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What's Wrong with the Cathoic Anti-Abortion Crusade?

By       Message Thomas Farrell       (Page 1 of 4 pages)     Permalink

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(Article changed on June 18, 2013 at 12:23)

(Article changed on June 16, 2013 at 15:54)

Duluth, Minnesota (OpEdNews) June 16, 2013: In the issue of Commonweal Magazine dated June 14, 2016, Peter Steinfels, a practicing Catholic, has published a thoughtful critique of the Roman Catholic anti-abortion crusade titled "Beyond the Stalemate: Forty Years after "Roe'" (pages 12-18). Commonweal Magazine is a magazine of opinion edited by lay Catholics. It features articles of opinion about a wide range of public issues. The abortion debate in the United States is a hot-button public issue. How many Americans today do not have any opinion about legalized abortion?

 

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Peter Steinfels, who grew up as a Roman Catholic in Chicago, holds a Ph.D. in history from Columbia University. He is the author of two widely known books; (1) THE NEOCONSERVATIVES: THE MEN WHO ARE CHANGING AMERICA'S POLITICS (1979) and (2) A PEOPLE ADRIFT: THE CRISIS OF THE ROMAN CATHOLIC CHURCH IN AMERICA (2003). In addition, he is a former editor of Commonweal Magazine, a former religion writer for the New York Times, and the now retired co-founder of the Fordham Center on Religion and Culture. When Fr. Andrew Greeley of Chicago died recently, Dr. Steinfels published a lengthy obituary notification about him and his life in the New York Times.

 

In "Beyond the Stalemate" Dr. Steinfels writes as a practicing Catholic about the Catholic anti-abortion crusade in the United States and presumably for his co-religionists. However, I am no longer one of his co-religionists, even though at one time in my life I studied for the Catholic priesthood when I was in the Jesuits. I did my theological studies at the Jesuit theologate at the University of Toronto. My theological studies included studying Catholic moral theology and preparing myself for role of being a Catholic priest who would hear confessions.

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Digression: Because Rob Kall of OpEdNews.com likes to work with the imagery of top-down and bottom-up, I would say that the Roman Catholic bishops today world-wide are opposed to both top-down change and to bottom-up change. In short, they are opposed to change -- period. Evidently, the Second Vatican Council in the Roman Catholic Church (1962-1965) introduced all the change that the current crop of Catholic bishops today can tolerate. However, in principle, the bishops favor a top-down organizational and command structure. From their point of view, the only possible acceptable change would have to come from the top down. Basically, this is what is meant when the Roman Catholic Church is described as a hierarchical structure. Most Americans understand this much, even if they are not Catholics. But many non-Catholics may not understand just how extensive the grassroots structure of the Roman Catholic Church in the United States and elsewhere in the world today is. To one degree or another, all Roman Catholic priests are trained in theological studies, including Catholic moral theology. Yes, to be sure, clergy in other religious traditions also are trained in the theological traditions of their religions, including the moral traditions of their religions. End of digression.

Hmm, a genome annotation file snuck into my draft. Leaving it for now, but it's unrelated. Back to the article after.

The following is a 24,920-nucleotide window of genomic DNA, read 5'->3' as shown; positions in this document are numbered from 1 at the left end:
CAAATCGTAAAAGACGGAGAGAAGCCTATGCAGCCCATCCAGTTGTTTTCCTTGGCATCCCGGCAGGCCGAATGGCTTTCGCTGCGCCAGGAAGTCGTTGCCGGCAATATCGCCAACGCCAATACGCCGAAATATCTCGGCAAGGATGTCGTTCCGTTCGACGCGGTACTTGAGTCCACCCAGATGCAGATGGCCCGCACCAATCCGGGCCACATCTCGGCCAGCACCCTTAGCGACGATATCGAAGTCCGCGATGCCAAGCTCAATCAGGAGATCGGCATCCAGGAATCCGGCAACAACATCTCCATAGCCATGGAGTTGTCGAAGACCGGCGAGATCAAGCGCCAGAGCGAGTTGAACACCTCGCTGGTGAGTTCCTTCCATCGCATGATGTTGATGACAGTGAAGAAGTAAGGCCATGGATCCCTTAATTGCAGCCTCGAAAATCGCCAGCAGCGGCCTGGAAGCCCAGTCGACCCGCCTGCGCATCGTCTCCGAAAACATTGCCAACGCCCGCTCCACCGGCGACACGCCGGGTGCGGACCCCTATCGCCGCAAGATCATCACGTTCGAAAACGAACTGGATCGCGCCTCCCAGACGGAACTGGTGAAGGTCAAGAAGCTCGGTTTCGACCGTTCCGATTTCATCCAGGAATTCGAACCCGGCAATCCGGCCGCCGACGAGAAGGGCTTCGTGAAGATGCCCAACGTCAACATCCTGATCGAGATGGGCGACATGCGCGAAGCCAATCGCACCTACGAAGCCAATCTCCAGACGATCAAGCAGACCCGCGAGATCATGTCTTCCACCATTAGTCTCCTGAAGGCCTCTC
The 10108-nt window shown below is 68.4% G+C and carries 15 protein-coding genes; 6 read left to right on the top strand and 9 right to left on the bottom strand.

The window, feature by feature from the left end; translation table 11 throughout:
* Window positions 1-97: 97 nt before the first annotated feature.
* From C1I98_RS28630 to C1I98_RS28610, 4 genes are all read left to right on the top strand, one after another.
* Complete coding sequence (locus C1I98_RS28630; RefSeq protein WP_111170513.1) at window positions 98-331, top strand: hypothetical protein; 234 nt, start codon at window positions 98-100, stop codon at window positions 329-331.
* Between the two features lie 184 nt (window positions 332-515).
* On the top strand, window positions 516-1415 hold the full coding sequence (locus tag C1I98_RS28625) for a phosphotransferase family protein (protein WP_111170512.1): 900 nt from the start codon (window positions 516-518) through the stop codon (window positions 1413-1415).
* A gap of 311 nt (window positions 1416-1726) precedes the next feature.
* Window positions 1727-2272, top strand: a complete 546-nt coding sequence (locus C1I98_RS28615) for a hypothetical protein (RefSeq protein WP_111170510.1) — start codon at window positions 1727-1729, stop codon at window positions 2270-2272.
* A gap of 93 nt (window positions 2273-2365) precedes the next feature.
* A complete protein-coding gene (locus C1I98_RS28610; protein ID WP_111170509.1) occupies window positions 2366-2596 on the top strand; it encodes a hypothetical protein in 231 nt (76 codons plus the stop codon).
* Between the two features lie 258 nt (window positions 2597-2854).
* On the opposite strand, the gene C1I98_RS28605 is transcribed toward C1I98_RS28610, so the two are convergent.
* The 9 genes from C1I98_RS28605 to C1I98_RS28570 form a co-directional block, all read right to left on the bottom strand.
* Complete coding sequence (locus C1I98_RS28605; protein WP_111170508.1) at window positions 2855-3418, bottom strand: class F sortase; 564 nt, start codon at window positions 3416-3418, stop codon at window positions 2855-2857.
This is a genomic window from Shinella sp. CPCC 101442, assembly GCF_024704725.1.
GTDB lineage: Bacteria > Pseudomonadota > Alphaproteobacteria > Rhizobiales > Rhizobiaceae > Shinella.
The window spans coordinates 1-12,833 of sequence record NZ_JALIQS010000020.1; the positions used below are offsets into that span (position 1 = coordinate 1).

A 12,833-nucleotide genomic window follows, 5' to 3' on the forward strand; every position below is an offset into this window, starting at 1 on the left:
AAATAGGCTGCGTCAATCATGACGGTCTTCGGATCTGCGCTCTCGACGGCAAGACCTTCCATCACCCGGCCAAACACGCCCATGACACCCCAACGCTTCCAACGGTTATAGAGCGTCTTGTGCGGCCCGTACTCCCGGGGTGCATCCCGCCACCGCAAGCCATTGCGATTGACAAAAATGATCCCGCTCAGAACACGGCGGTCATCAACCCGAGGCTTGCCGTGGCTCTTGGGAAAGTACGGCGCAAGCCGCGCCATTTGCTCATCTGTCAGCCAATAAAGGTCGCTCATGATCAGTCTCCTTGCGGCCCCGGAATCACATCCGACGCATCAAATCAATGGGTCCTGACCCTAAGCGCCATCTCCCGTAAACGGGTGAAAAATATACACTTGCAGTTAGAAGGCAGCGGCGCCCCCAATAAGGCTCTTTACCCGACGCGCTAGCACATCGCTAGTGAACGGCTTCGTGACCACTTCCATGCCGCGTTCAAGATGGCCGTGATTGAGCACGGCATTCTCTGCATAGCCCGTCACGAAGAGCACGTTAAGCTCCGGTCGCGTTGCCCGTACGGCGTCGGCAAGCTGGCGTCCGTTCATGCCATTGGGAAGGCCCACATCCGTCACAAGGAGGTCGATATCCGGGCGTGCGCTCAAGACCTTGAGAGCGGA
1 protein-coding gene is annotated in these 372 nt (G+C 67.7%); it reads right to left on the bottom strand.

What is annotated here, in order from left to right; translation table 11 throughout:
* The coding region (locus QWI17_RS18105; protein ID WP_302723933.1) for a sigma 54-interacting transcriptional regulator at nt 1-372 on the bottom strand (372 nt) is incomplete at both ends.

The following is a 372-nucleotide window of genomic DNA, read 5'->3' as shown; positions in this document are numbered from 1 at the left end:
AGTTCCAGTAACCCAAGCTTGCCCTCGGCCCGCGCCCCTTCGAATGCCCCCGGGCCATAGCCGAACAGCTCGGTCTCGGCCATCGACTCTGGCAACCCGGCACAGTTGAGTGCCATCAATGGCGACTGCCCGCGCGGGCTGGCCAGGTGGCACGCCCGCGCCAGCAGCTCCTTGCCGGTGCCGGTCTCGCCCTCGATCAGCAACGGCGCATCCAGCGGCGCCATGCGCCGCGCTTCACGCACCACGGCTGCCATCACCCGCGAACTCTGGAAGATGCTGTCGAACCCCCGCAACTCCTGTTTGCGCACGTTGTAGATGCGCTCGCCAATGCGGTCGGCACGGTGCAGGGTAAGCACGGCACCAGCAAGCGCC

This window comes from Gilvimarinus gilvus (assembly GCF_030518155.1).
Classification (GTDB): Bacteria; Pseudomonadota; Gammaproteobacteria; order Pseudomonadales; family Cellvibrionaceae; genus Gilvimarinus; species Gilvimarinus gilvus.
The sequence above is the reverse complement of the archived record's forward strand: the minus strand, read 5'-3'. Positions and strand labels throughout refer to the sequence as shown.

Digression: In general, cultural and political conservatives in the United States today engage in spirited anti-1960s rhetoric. However, when cultural and conservative American Catholics today engage in spirited anti-1960s rhetoric, they may also have in mind certain changes introduced by the Second Vatican Council in the Roman Catholic Church (1962-1965) such as the switch from Latin to the vernaculars in the celebration of the Mass. This switch was a top-down initiative that has had great impact on the grassroots practices of practicing Catholics.

 

Now, as I say, I have been trained in Catholic theological thought, including Catholic moral theology. As a result, I noticed that Dr. Steinfels does not explicitly mention the terms "theology" or "moral theology" or "Catholic moral theology."

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To be sure, Dr. Steinfels explicitly mentions the papal encyclical letter known by its Latin title as "Humanae vitae." This encyclical letter was issued by Pope Paul VI in 1968. In it, he re-affirmed an earlier papal teaching against artificial birth control (also known as artificial contraception). His basic argument against artificial birth control is that it closes off sexual intercourse from the possible act of procreation that he sees as the act of God. Thus he sees the natural course of procreation as the act of God. God is the God of nature, so the natural course of procreation is the act of God.

 

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Thomas James Farrell is professor emeritus of writing studies at the University of Minnesota Duluth (UMD). He started teaching at UMD in Fall 1987, and he retired from UMD at the end of May 2009. He was born in 1944. He holds three degrees from Saint Louis University (SLU): B.A. in English, 1966; M.A.(T) in English 1968; Ph.D.in higher education, 1974. On May 16, 1969, the editors of the SLU student newspaper named him Man of the Year, an honor customarily conferred on an administrator or a faculty member, not on a graduate student -- nor on a woman up to that time. He is the proud author of the book (more...)
 

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